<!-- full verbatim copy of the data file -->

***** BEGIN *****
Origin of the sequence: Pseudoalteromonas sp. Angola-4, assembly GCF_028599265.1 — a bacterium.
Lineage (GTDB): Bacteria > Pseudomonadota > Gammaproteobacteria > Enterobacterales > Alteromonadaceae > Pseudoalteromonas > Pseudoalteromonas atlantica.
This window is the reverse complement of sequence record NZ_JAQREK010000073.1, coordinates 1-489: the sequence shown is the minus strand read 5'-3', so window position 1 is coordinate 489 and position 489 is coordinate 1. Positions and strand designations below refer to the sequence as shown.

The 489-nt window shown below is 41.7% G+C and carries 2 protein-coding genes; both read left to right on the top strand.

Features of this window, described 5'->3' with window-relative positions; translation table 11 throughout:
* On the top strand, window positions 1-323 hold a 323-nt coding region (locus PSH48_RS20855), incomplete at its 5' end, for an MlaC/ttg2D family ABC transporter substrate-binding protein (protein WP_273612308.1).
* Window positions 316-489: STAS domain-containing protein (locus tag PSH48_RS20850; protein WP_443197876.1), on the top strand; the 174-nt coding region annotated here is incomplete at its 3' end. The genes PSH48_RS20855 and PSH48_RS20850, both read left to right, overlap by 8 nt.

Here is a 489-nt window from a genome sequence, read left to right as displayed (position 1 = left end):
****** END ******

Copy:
Origin of the sequence: Pseudoalteromonas sp. Angola-4, assembly GCF_028599265.1 — a bacterium.
Lineage (GTDB): Bacteria > Pseudomonadota > Gammaproteobacteria > Enterobacterales > Alteromonadaceae > Pseudoalteromonas > Pseudoalteromonas atlantica.
This window is the reverse complement of sequence record NZ_JAQREK010000073.1, coordinates 1-489: the sequence shown is the minus strand read 5'-3', so window position 1 is coordinate 489 and position 489 is coordinate 1. Positions and strand designations below refer to the sequence as shown.

The 489-nt window shown below is 41.7% G+C and carries 2 protein-coding genes; both read left to right on the top strand.

Features of this window, described 5'->3' with window-relative positions; translation table 11 throughout:
* On the top strand, window positions 1-323 hold a 323-nt coding region (locus PSH48_RS20855), incomplete at its 5' end, for an MlaC/ttg2D family ABC transporter substrate-binding protein (protein WP_273612308.1).
* Window positions 316-489: STAS domain-containing protein (locus tag PSH48_RS20850; protein WP_443197876.1), on the top strand; the 174-nt coding region annotated here is incomplete at its 3' end. The genes PSH48_RS20855 and PSH48_RS20850, both read left to right, overlap by 8 nt.

Here is a 489-nt window from a genome sequence, read left to right as displayed (position 1 = left end):